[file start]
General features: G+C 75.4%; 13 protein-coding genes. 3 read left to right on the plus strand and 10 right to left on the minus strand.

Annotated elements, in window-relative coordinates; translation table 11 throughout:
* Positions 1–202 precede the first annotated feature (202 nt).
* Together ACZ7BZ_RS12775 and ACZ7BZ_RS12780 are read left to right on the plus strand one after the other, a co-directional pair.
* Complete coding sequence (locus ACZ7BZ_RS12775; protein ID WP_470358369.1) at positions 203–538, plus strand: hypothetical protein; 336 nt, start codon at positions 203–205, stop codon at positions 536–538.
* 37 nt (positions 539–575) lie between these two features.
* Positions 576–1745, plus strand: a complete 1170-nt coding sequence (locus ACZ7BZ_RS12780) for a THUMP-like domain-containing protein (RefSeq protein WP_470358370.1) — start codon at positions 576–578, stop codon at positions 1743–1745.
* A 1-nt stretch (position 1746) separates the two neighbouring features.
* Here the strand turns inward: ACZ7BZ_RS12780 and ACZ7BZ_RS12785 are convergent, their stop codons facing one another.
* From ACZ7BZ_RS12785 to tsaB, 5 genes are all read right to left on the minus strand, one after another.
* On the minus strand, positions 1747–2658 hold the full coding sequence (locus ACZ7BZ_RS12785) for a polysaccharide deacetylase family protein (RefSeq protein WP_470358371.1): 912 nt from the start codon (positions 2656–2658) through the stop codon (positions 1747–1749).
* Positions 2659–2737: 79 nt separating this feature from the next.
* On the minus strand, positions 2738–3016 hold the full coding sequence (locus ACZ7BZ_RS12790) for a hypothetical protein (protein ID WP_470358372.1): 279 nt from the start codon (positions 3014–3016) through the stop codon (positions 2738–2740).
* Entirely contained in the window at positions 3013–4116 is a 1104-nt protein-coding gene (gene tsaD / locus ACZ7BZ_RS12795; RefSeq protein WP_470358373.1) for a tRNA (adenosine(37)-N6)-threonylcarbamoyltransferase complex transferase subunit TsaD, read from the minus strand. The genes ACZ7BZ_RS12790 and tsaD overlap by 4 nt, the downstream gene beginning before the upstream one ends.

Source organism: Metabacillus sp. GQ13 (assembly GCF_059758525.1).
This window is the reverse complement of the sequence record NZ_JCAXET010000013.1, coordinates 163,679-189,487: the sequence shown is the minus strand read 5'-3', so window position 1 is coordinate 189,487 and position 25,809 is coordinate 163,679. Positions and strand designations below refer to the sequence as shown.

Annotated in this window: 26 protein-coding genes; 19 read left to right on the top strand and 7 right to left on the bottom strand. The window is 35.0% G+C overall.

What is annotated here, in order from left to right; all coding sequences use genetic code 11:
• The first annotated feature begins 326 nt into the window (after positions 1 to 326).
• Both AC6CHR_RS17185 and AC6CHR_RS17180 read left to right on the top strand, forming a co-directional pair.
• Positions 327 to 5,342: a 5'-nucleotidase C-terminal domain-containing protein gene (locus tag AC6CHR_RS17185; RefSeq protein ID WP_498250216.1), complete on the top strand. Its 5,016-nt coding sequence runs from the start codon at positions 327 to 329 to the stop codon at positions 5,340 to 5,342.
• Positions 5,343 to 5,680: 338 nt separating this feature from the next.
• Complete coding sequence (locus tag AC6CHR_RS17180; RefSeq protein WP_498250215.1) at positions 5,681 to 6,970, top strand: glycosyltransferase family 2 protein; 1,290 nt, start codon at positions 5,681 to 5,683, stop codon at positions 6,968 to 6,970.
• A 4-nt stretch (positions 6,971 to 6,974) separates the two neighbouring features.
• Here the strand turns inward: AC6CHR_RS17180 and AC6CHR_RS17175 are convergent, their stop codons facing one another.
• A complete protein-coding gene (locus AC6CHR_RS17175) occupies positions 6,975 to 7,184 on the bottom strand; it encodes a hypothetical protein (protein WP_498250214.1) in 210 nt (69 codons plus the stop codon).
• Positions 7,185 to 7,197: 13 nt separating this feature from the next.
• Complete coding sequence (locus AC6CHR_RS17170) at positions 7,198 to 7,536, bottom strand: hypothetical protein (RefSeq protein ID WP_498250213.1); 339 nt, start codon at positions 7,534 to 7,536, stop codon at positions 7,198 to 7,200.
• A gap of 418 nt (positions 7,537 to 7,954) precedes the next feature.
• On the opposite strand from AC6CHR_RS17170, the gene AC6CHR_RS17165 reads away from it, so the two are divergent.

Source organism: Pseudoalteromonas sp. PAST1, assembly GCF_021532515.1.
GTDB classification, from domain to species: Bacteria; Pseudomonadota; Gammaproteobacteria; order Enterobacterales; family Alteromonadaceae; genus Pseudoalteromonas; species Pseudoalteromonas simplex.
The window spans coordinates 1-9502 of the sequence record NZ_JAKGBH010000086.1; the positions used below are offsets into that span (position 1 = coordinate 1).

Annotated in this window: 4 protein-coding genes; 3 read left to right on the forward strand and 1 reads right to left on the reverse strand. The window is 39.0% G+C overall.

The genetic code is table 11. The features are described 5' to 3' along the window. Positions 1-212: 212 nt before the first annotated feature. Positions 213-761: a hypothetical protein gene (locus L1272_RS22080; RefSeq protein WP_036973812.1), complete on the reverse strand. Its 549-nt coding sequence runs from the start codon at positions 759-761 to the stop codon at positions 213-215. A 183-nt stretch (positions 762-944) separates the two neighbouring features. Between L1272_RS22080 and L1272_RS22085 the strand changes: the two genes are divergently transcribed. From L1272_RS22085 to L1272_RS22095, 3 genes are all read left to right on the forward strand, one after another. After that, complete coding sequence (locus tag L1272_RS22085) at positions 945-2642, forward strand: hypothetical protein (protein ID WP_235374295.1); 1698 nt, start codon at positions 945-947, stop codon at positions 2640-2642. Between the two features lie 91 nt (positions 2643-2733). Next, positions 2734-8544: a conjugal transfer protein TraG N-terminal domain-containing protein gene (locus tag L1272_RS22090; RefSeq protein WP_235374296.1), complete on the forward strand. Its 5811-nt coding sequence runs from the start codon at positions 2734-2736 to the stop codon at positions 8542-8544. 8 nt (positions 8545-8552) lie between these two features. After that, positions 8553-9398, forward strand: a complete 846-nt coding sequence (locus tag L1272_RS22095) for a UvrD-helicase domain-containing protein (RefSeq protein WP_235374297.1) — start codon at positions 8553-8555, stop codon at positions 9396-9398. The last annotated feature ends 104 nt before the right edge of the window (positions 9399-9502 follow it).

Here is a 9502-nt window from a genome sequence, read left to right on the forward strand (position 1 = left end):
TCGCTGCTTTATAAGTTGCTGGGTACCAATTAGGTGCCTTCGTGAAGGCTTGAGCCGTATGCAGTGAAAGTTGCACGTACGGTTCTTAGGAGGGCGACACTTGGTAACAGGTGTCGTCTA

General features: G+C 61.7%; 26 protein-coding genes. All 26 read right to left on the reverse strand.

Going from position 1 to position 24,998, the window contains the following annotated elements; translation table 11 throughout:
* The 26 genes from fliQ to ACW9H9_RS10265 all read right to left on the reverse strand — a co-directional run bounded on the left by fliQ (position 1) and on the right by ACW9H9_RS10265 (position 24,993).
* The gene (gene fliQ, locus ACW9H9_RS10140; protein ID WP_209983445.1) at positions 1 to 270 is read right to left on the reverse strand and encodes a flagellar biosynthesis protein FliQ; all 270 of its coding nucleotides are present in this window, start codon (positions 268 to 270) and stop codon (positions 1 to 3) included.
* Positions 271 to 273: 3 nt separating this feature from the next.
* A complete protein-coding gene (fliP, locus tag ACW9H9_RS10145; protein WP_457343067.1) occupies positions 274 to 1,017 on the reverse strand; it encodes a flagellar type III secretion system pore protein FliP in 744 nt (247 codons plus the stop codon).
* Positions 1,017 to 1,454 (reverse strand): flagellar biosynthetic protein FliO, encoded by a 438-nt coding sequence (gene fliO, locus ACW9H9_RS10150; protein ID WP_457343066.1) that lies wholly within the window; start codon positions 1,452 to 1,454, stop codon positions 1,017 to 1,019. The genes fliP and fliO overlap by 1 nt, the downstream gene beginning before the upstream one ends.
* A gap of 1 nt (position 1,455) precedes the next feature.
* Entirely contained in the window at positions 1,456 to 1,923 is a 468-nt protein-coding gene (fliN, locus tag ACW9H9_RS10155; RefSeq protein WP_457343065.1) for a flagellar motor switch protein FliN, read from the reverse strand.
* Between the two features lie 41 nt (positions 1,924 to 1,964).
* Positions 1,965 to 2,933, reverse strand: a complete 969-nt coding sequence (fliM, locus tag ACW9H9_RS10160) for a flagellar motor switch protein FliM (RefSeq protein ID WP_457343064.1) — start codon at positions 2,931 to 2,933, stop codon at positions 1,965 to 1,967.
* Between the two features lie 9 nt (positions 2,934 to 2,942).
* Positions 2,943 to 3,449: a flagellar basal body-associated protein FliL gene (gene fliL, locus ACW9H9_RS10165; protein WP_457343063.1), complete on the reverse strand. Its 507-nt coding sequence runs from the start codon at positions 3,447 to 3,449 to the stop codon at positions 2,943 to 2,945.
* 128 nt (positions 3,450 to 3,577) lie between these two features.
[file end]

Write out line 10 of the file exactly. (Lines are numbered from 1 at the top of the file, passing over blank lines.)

* From ACZ7BZ_RS12785 to tsaB, 5 genes are all read right to left on the minus strand, one after another.